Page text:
Home buyers, confronted with short inventory and high prices in large metro areas are expanding their search beyond their housing markets. The result is more buyers moving further to lower priced homes in mid-sized metros, and suburban locales not unlike communities in the Hudson Valley.
Typically, home buyers move an average of only 15 miles from their current home. But now, buyers search far wider. An analysis of the most-searched destinations published by realtor.com showed metros that rank well on affordability, good jobs and surprisingly a large Baby Boomer population are topping the list of out-of-state homes
The top ten most searched out-of-state home-buying destinations were:
- Charleston South Carolina
- Boise, Idaho
- Honolulu, Hawaii
- Columbia, South Carolina
- Fort Myers, Florida
- Portland, Maine
- Sarasota, Florida
- Greenville, South Carolina
- Tucson, Arizona
The rankings were based on which areas received the most out-of-state views on realtor.com in Q2 of 2019.
According to realtor.com senior economist John Ratiu, it's mostly about affordability. Said Ratiu, "shoppers are seeking solutions to the current affordability challenge in large cities. Shoppers are broadening their horizons beyond the hustle and bustle of downtowns or expensive suburbs on the edges of cities like New York, Los Angeles or Boston and looking for the trifecta of solid employment, affordable housing and great amenities, as well as easy access to outdoor activities.”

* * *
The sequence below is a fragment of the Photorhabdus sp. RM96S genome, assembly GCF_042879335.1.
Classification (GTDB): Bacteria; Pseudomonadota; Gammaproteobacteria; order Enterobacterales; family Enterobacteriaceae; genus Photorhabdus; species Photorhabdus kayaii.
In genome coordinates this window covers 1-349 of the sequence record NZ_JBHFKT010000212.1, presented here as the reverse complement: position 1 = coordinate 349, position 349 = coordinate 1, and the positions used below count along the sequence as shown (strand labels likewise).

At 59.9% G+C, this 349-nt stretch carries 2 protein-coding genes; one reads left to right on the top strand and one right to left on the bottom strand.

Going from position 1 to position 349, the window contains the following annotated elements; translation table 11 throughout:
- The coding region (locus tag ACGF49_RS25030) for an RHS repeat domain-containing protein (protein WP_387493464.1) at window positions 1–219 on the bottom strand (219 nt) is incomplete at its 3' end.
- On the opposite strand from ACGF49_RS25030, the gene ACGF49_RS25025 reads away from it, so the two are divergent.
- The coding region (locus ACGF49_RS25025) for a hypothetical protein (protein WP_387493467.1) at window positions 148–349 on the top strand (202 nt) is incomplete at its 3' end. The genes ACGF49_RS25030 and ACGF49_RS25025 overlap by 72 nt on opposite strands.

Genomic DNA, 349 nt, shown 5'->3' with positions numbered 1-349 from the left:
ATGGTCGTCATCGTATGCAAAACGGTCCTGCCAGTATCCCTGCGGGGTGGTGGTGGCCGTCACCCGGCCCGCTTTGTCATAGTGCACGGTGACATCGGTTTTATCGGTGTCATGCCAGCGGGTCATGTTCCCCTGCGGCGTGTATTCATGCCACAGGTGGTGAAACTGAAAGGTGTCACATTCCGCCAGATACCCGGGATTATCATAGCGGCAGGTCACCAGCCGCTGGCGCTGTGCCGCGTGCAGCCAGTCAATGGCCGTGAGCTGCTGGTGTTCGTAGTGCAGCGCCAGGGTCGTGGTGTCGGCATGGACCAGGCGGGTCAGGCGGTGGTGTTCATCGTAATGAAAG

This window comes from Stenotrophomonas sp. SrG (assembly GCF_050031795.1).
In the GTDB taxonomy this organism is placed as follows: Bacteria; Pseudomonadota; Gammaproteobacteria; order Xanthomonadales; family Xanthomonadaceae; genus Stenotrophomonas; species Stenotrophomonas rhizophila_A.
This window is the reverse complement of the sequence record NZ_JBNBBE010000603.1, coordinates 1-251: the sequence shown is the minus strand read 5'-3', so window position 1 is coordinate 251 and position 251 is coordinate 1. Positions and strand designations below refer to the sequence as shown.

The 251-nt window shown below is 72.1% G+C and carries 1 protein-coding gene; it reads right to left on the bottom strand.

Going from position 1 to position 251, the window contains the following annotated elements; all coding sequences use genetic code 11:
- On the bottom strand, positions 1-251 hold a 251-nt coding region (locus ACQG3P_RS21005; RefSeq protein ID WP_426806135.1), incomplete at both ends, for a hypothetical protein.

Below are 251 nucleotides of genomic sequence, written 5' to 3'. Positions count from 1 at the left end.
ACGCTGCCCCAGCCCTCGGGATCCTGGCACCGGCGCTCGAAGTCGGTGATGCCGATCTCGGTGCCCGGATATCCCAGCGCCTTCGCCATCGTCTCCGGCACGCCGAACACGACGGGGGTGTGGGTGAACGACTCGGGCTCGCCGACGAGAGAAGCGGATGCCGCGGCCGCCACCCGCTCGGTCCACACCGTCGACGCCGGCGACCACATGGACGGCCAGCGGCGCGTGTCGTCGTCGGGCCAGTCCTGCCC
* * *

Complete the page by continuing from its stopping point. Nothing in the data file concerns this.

Ratiu noted that with advances in technology, infrastructure and work cultures, buyers are finding that their next home could be found in a relatively short drive or quick flight away. For instance, Charleston, ranked the No. 1 moving destination, is sought out by buyers in neighboring markets of Atlanta, New York City and Charlotte, North Carolina. Boise, No. 2 on the list, is especially attractive to those in Los Angeles, Salt Lake City and Sacramento, California.
Baby Boomers looking for places to down-size to also fit in the mix. The majority of the metros on the list are hot spots for retirees, which signals a shift in Boomer preferences from the expensive cities where they built their careers to the more easy-going feel of vacation communities,” said Ratiu. “Some of them may be initiating the purchase of their retirement home as a second home, while others may be purchasing it in their post-career stage of life.”
Whatever the reason, buyers are driving more home sales in up-state and out-state communities, in order to beat the costs and pressures of living in major metro areas.